We all know Taekwondo is a Korean martial art, but it is also a sport. The history of the formation of Taekwondo as martial art is discussed in detail in the Taekwondo History topic. However, what about its development as a sport.
In the early 1970s, new patterns and sport fighting tactics were developed in Korea. These techniques were designed to take advantage of a fighter's maximum efficiency, while maintaining his or her speed and power. Korea's World Taekwondo Federation developed new Taeguk patterns to replace the older palgue patterns still taught extensively in the United States. The traditional hyung patterns of the more traditional International Taekwondo Federation are still used. Running kicks replaced the old one punch, one kick techniques. Traditionalists say the new stances are too high and that the kicks lack power, while sport practitioners say the old ways are too slow.
Some Taekwondo organizations strictly adhere to traditional Taekwondo methods, others to the sport methods, while in some organizations, the two types have blended. The following investigates how Taekwondo sparring has evolved. To discuss this aspect of Taekwondo development, we first need to look to France.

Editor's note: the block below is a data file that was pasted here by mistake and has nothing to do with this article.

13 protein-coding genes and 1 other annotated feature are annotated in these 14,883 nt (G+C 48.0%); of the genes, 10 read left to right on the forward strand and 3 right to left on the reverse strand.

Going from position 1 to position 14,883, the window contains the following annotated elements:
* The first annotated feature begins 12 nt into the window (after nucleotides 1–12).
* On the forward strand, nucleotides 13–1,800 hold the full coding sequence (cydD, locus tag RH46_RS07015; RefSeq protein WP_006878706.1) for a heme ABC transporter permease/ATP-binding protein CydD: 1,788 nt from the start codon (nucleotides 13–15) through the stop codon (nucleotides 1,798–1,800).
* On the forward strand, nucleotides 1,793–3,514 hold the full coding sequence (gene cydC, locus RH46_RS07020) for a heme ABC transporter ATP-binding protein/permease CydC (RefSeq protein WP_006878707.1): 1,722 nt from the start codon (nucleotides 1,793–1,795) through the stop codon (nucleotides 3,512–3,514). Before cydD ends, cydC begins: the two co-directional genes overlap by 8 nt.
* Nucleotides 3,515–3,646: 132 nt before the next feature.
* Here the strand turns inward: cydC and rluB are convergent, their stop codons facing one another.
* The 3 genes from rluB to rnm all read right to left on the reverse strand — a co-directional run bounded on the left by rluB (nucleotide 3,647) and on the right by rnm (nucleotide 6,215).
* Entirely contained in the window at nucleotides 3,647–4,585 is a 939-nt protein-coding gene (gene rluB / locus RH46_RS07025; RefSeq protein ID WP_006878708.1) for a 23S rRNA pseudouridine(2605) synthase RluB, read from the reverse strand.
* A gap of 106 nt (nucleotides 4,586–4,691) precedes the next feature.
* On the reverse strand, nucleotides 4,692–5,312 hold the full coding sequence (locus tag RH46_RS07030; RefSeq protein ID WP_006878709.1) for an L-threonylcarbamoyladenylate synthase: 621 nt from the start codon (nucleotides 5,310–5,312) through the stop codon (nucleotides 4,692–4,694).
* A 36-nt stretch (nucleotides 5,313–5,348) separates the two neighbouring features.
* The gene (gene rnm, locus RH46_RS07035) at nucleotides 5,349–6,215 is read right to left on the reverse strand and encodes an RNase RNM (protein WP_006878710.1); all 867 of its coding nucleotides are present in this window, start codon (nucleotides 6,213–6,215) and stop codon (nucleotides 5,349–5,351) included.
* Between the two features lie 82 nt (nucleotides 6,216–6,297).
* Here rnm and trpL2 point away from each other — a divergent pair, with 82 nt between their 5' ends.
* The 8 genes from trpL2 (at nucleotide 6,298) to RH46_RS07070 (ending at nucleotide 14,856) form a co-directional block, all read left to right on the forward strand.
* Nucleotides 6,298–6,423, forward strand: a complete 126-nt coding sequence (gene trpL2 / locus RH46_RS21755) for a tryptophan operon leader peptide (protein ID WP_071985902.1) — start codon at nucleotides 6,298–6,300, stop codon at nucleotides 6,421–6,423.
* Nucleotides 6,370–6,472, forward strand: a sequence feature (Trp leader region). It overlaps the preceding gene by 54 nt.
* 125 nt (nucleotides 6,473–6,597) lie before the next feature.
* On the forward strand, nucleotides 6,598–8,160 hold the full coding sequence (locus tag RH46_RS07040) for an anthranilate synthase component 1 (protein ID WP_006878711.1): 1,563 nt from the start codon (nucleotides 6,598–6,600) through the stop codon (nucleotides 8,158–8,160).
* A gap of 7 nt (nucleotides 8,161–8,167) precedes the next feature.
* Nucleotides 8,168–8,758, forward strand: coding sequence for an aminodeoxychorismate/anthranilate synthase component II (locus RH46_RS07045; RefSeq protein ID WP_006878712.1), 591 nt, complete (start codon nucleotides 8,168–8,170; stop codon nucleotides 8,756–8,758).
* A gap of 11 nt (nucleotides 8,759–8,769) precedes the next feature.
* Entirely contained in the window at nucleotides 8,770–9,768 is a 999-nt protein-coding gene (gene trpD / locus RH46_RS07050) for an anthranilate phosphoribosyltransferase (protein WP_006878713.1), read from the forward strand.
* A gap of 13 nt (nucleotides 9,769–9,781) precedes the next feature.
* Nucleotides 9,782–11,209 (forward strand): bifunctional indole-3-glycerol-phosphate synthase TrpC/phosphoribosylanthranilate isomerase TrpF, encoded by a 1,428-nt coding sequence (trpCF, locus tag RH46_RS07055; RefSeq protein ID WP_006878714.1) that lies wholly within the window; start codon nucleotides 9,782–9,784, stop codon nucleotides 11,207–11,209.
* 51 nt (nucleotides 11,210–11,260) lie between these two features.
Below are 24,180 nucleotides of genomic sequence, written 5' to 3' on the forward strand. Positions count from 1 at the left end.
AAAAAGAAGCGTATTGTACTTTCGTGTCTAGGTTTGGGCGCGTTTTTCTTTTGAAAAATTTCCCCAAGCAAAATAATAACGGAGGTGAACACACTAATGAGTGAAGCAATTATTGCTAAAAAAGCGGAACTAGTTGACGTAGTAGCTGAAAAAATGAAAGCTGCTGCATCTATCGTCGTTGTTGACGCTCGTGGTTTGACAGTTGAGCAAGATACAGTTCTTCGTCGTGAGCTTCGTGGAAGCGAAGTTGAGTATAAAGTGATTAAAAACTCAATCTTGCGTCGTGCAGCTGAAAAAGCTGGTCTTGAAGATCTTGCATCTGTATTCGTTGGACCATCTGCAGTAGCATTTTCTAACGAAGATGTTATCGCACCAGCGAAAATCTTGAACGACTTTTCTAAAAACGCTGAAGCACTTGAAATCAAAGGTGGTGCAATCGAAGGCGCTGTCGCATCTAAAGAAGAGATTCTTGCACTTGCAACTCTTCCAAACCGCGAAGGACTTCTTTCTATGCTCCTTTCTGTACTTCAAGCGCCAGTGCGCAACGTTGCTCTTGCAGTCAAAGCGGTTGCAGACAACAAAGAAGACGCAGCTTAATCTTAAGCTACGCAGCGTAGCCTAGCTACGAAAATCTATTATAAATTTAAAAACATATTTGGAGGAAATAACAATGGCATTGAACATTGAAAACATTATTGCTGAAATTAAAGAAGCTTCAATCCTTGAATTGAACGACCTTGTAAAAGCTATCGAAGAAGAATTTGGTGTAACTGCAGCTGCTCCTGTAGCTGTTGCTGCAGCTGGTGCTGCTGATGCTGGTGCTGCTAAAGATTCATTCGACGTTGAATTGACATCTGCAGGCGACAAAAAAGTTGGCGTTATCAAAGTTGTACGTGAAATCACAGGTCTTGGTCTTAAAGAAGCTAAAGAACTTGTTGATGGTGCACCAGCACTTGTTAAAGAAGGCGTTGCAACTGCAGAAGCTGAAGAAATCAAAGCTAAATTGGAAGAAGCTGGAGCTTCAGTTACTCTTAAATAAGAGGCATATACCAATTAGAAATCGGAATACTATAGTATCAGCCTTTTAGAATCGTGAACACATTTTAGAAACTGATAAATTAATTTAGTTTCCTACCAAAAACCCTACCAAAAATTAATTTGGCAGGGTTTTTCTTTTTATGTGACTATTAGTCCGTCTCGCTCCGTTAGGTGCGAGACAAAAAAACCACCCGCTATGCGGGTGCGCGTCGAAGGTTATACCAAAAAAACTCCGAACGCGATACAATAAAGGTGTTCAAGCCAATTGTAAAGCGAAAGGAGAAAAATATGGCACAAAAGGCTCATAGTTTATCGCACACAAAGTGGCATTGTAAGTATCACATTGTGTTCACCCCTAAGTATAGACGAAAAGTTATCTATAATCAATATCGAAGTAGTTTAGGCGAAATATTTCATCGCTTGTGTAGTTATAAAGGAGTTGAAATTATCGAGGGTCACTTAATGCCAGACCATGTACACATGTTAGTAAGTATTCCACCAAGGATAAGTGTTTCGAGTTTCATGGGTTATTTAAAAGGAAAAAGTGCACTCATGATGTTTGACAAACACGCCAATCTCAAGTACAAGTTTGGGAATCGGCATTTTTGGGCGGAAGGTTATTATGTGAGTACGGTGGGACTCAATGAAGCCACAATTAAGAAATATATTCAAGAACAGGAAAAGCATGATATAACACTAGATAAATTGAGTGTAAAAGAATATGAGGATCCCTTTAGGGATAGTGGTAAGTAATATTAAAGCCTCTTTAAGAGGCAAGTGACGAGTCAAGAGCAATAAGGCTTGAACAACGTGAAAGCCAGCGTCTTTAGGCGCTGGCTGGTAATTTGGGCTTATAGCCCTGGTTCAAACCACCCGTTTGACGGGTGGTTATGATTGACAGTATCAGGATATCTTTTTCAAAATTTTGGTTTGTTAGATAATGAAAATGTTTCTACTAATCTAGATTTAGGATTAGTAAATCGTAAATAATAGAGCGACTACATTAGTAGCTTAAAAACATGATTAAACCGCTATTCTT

Pierre de Coubertin
For most the 18th and 19th centuries, France was the most powerful nation in Europe. However, it lost practically every military engagement. Even in wars with England, a formidable naval power but with a small army, the English armies usually won.
Pierre de Coubertin, a French aristocrat, noticed that French military leaders argued among themselves more than they did in preparing for battle. France was not preparing its leaders for leadership. To find out why, he studied various national characteristics, concentrating on the educational system.
De Coubertin noticed that sports played a different role in English education than they did in France. In France, individuals and teams played "games," but this was considered a lower-class activity and was looked down upon by the aristocracy. Athletic activities of the aristocracy were highly individualized, such as fencing, and sports were not part of their formal education. While in British aristocracy, sports, both individual and team, were an integral part of their education.